We asked teachers to send us these cherished poems. We asked them to write of their special relationship to the poems, to describe how they turn to them for companionship, solace, and wisdom. Through electronic mail, networks and word of mouth, we spread the word that we were seeking poems that mattered to a teacher’s life. We received hundreds of submissions from across the country. Teachers from every level — from those who teach our youngest students to those who teach professionals in graduate school — shared their poems and stories. The response was gratifying and poignant.
In our selection process, we paid attention to both the poem and the teacher’s narrative. The poems, written by many of our most celebrated poets Walt Whitman, Marge Piercy, Wallace Stevens, Langston Hughes and others, could obviously stand alone as an anthology. But we believe that the essence of this book involves teachers sharing how they make use of poems to plumb the deeper waters of their work. These teachers shared how poems can mark a special moment on their teacher’s journey, can help them remember and reconnect with what brought them to their work, or chide them to dare and dream dangerously about the power of their vocation. As we sat with the collection a story emerged — teachers across the country, across all levels of the profession, use poetry to keep teaching with fire. This book acknowledges this great truth of teaching — to do it well, to do it justice, requires fire.
Teaching with Fire is home to a collection of eighty-eight poignant teacher stories on poems from such well-loved poets as Walt Whitman, Langston Hughes, Billy Collins, Emily Dickinson, and Pablo Neruda. The poems and commentaries bound together provide a glimpse into to the power of poetry to sustain, instruct, inspire and guide.
It is said in the Confucian tradition that the mark of any golden era is that children are the most important members of a society and teaching the most revered profession. Today, fear, anxiety, overwork, and under-appreciation characterize a great many professions, but few more so than teaching. Realism tells us that the journey to regain our sanity regarding children and teaching will be a long one. Passion tells us that the path to the future is the one we tread here, now. The editors of Teaching with Fire say it is to sustain teachers. I say it is to sustain us all— for who are we at our best save teachers, and who matters more to us than the children? – Peter Senge, author, The Fifth Discipline
Teaching with Fire became a best seller, selling over 100,000 books.
And in 2012, Edudemic listed Teaching with Fire as #2 of the top 50 books best books for teachers!
Leading From Within:
The success of Teaching with Fire (TWF) led to Leading from Within: Poetry that Sustains the Courage to Lead – where leaders reflect on how poetry helps them make sense of the challenges and possibilities in their work.
The contributors represent a wide range of professions including Vanguard Group founder John Bogle, MoveOn.org co-founder Joan Blades, several members of Congress, Christian activist Brian McLaren, business guru Peter Senge, and many other leaders from business, medicine, education, nonprofits, law, politics and government, and religion. In their reflections, these leaders explore how they have been inspired by poets such as T.S. Eliot, Mary Oliver, William Stafford, Langston Hughes, Pablo Neruda, Robert Frost, Rumi, May Sarton, Wallace Stevens, Wendell Berry, and Rainer Maria Rilke.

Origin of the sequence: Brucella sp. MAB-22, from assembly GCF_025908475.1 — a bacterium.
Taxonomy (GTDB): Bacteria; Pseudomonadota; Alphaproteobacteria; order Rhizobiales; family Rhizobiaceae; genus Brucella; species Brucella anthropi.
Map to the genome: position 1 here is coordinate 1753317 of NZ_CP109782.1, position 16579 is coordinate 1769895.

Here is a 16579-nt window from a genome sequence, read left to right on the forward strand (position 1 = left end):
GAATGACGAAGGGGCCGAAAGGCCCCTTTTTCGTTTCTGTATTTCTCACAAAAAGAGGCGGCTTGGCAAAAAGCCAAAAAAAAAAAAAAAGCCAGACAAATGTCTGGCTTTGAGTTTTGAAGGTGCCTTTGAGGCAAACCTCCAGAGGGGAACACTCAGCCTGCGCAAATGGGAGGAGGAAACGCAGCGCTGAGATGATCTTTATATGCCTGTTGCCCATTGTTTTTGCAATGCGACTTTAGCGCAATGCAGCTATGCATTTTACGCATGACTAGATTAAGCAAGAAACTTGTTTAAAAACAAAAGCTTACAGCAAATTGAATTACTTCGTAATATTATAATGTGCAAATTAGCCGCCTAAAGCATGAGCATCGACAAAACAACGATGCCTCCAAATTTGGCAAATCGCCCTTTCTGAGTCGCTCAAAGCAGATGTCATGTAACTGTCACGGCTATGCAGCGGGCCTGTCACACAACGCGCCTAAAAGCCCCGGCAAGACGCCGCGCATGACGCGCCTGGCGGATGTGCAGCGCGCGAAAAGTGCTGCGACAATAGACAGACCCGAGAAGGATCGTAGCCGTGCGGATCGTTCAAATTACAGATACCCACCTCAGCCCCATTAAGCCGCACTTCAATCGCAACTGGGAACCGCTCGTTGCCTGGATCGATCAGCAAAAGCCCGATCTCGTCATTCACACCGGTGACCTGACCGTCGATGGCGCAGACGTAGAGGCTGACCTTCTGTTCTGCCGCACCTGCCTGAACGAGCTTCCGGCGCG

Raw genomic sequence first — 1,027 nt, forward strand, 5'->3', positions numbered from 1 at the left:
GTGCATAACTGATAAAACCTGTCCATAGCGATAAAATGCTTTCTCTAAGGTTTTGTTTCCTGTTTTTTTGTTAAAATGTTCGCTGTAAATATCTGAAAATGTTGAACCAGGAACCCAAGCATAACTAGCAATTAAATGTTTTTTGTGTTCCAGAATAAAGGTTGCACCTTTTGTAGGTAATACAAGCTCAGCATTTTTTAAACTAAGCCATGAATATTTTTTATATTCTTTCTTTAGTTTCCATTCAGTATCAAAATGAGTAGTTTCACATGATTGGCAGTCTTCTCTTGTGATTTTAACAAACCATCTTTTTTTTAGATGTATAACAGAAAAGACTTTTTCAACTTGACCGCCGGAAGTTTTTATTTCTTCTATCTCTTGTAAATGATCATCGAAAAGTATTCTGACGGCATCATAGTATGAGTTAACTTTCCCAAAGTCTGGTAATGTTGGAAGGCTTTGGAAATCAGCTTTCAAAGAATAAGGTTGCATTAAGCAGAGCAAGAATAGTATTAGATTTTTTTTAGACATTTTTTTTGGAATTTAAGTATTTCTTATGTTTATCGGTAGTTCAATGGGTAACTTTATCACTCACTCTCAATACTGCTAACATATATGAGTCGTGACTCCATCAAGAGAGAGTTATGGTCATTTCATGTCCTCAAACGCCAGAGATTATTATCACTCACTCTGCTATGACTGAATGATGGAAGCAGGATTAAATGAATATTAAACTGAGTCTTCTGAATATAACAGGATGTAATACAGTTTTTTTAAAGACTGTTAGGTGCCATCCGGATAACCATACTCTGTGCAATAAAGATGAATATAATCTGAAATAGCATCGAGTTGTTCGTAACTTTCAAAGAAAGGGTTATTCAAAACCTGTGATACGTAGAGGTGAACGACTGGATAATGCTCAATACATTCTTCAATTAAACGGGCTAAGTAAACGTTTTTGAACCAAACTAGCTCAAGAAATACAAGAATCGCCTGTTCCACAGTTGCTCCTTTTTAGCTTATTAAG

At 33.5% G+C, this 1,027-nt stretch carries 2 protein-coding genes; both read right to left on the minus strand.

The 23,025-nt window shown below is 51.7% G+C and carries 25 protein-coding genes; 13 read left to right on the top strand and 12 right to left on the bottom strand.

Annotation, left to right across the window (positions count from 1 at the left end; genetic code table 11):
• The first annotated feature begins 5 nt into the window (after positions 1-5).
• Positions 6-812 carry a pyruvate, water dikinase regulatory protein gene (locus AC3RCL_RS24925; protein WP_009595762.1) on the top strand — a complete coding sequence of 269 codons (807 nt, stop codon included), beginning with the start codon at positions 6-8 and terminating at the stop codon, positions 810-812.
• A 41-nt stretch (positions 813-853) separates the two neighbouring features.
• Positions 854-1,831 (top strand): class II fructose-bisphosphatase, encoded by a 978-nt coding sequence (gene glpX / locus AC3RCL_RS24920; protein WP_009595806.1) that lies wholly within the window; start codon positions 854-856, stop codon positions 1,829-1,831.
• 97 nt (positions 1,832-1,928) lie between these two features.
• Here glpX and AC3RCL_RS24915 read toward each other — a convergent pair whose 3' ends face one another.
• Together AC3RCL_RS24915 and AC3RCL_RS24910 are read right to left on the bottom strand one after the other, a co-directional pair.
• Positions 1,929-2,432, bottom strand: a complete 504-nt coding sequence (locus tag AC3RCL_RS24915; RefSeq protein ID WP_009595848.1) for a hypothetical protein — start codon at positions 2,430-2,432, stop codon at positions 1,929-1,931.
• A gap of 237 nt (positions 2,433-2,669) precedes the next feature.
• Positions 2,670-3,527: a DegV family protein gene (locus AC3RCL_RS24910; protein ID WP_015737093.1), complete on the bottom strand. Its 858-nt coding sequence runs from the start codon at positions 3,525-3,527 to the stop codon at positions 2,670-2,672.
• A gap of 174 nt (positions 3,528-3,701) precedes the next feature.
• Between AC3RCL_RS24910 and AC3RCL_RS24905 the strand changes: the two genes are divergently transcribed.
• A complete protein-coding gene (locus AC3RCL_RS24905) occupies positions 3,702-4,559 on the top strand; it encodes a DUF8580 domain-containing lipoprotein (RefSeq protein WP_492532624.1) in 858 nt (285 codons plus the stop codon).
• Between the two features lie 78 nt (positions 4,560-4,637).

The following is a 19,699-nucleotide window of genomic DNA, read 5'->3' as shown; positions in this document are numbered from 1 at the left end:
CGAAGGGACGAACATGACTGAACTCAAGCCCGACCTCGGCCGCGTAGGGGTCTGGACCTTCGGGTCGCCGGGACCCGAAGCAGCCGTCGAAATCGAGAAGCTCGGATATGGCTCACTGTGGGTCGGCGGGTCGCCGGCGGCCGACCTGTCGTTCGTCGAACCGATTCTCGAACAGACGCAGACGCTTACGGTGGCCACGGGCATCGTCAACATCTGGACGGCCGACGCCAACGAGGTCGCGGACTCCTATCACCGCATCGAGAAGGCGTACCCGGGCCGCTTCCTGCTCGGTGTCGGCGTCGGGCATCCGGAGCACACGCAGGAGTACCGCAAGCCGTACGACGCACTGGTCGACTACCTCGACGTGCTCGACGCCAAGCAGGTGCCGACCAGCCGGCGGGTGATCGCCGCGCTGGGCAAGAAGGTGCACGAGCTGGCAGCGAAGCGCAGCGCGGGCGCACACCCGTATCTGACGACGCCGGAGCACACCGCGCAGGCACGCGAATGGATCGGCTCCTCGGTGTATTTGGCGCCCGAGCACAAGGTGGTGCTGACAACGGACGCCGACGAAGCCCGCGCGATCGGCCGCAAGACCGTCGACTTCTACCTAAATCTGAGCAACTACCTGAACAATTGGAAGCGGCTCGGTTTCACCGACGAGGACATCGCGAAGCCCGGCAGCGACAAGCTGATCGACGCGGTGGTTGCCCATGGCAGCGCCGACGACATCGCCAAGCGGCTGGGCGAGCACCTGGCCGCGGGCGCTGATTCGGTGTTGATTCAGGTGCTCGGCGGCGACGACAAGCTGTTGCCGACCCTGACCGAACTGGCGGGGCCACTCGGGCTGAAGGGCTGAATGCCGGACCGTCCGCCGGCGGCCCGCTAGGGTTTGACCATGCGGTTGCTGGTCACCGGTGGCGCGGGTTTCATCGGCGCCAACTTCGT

In addition to this remarkable line-up of leaders, Leading from Within is privileged to have a powerful and moving Foreword by Madeleine K. Albright, an inspiring and thoughtful Introduction by Parker J. Palmer and an illuminating Afterword by David Whyte.
Leading from Within is perhaps the most soulful treatment of leadership ever composed. Leadership is first an inner quest, and there is absolutely no better place to explore your inner territory than in the pages of this book. This is an evocative work of art; do yourself an immense favor, and engage with these amazing and diverse leaders and their poems.
—Jim Kouzes, coauthor of the bestselling The Leadership Challenge and A Leader’s Legacy
Teaching with Heart:
Looking toward the 10th anniversary of TWF, the publishers invited us to think about a new version. We were intrigued by the invitation because when we first began TWF, the landscape of education was quite different from what it is today. NCLB was in its infancy, the charter school movement was just establishing momentum, and the economy was growing with vigor.
For Teaching with Heart: Poetry that Speaks to the Courage to Teach, we were able to include a broad array of educators: K-12 teachers, principals, superintendents, college professors, as well as many non-traditional teachers. They range from first year teachers to mid-career veterans to those who have retired after decades in the classroom. They come from inner-city, suburban, charter and private schools. The teachers identified an eclectic collection of poems and poets from Emily Dickinson, to Richard Wright, to Mary Oliver to the rapper Tupac Shakur.
The book also includes a poignant Foreword by Parker J. Palmer (The Courage to Teach), a stirring Introduction by Taylor Mali (What Teachers Make), and a moving Afterword by Sarah Brown Wessling (Teaching Channel).
Where Teaching with Fire honored and celebrated the work of teachers; Teaching with Heart salutes the tenacious and relentless optimism of teachers and their belief that despite the many challenges and obstacles of the teaching life, much is possible.
[Teaching with Heart] is the most poignant book that has come across my desk in a long time…. When I was asked to provide a blurb for the jacket, I did so with pleasure. This is what I submitted: “I am having trouble finding the right words to describe my feelings about this book. I opened it at random and was drawn in. Hours–and a few tears–later I emerged, feeling stronger personally and more optimistic about education’s future. I wish I could afford to buy copies of “Teaching With Heart” for all the teachers I have interviewed in my 40 years of reporting. ‒ John Merrow, Education Correspondent, PBS NewsHour, and President, Learning Matters, Inc.